Indonesia: The government has taken an entirely different tack to preservation—prioritising denial over action. The government insists the nation’s orangutans are continuing to “grow and thrive.” But in a Jakarta Post op-ed, five foreign researchers bluntly declared, “A wide range of scientific studies … show that all three orangutan species have declined in the past few decades and that nowhere are populations growing.” They were promptly accused of having “discredited” the government and have been banned from doing research in Indonesia. And all visiting researchers will now be identified and monitored. Science has more on this dismal policy of blocking conservation research in the name of nationalism.
Iranian protest song for a Grammy?
The Grammys next year will include a new award that honours the best song for social change. This is a special prize that “recognizes creators of message-driven music that responds to the social issues of our time and has the potential for positive global impact.” Already leading in the category: Shervin Hajipour’s song ‘Baraye’ (For) that has become a protest anthem in Iran. It accounts for 95,000 out of the 115,000 submissions received by the committee. FYI: Hajipour has been arrested and is now out on bail. We shared this song in our Headlines section recently, but you can watch it again below. (Variety)
In less appetising music news: The singer Rex Orange County—aka Alexander O’Connor—has been charged with six counts of sexual assault. He allegedly assaulted a woman twice in London’s West End and then again four times the next day. The Guardian and Buzzfeed News have more details.
In equally unhappy news: 15-year old Rahul Koli—one of the six child stars in ‘Chello Show’—has died after a struggle with leukaemia. The movie—which is India’s official entry for the foreign language Oscar—was his debut performance. (Times of India)
And the world's coolest neighbourhood is…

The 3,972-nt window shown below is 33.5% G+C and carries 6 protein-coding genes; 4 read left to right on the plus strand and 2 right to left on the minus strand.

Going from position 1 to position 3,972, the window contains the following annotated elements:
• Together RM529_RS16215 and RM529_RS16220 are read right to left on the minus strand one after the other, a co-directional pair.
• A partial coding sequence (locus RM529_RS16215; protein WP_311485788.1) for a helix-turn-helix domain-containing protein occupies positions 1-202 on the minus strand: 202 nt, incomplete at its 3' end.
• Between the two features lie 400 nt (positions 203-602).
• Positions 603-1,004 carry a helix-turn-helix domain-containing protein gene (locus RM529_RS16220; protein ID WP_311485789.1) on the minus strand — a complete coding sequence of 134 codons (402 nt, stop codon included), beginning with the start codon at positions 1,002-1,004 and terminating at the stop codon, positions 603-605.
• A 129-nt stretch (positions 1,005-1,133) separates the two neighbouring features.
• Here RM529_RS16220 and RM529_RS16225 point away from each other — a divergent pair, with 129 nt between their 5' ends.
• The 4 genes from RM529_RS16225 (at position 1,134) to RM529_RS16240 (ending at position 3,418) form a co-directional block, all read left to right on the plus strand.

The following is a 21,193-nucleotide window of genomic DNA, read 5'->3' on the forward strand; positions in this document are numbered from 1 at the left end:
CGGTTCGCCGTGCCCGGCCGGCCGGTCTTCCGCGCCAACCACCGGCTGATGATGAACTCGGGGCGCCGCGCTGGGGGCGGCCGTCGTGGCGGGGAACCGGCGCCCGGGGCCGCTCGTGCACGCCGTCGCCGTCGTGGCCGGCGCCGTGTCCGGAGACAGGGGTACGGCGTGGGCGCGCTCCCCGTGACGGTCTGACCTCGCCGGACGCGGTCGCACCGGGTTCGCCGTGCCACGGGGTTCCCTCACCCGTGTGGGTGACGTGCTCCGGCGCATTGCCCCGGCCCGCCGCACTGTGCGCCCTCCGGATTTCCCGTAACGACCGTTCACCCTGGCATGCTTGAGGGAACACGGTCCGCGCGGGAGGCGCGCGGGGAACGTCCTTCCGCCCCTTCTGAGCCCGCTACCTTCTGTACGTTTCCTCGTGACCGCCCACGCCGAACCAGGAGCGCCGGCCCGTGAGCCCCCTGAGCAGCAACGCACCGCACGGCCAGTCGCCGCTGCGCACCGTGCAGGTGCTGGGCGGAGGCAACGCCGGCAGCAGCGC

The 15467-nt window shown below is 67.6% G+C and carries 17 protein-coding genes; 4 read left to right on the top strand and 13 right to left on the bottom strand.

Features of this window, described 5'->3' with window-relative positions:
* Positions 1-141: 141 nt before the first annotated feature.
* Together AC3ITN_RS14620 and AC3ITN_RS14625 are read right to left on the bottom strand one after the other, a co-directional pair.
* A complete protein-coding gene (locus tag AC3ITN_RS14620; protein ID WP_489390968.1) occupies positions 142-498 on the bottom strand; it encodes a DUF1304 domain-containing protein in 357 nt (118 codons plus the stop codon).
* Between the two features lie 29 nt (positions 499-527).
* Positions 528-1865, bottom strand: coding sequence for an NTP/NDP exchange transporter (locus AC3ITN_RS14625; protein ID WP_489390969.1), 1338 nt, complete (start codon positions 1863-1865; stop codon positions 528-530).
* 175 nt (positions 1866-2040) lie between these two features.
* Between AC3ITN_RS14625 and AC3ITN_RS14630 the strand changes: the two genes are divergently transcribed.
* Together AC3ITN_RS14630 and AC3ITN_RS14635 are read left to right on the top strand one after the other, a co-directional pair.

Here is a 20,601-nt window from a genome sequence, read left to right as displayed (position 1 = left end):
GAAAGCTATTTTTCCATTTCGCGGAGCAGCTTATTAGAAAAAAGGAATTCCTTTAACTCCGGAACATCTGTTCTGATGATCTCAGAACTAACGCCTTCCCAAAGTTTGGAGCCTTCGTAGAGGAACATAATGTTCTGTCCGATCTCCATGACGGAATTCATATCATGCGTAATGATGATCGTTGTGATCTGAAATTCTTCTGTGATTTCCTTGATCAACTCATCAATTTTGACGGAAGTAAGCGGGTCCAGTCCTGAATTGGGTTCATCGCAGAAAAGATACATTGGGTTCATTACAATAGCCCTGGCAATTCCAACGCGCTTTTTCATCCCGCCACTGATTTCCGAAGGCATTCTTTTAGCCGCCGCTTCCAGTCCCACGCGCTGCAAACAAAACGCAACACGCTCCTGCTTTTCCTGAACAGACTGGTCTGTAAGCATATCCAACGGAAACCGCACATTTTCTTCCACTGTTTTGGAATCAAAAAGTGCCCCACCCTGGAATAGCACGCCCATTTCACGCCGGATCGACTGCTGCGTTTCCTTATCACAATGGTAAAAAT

Forget entire cities. Time Out now ranks neighbourhoods around the world—highly rated for being “areas with accessible, cutting-edge culture and nightlife; brilliant and affordable food and drink; lively street life and big community vibes.” The top of the list is Colonia Americana in Guadalajara, Mexico—highly touted as “an edgy blend of art deco and neoclassical mansions with artists’ squats and warehouses containing some of the city’s best music venues.”
Next is Lisbon's riverside Cais do Sodré, which is both known for its nightlife and as a mecca for foodies, followed by Wat Bo Village, in Siem Reap, Cambodia and New York City's Ridgewood. The only Indian entry on the list is Bandra West—which comes in #45—and is described as “the perennial queen of Mumbai’s suburbs.” Suburbs? Y’know this was written by a SoBo type lol! Time Out has the full list.
Three things to see
One: Here’s yet another cautionary tale about spending big on art. Researchers have discovered that one of the most iconic works by Johannes Vermeer may have been painted by his, um, assistant or a student. This is the Dutch artist best known for ‘Girl with a Pearl Earring’—which also inspired a movie of the same name. But the ‘impostor’ painting is titled ‘Girl with a Flute’—which apparently lacks “the artist's signature precision and paint application.” Below is a collage of two paintings: the one on the left is the impostor, while the one on the right features the exact same model, but is a real Vermeer. (CNN)
Two: Amazon Prime just dropped the trailer for its first-ever Telugu original movie ‘Ammu’—starring Aishwarya Lekshmi as a survivor of domestic abuse. (Indian Express)
Three: Yesterday, Big B celebrated his 80th birthday with son Abhishek and wife Jaya on his popular quiz show ‘Kaun Banega Crorepati’. The video below rounds up the highlights. Yes, he got a bit weepy. (The Telegraph)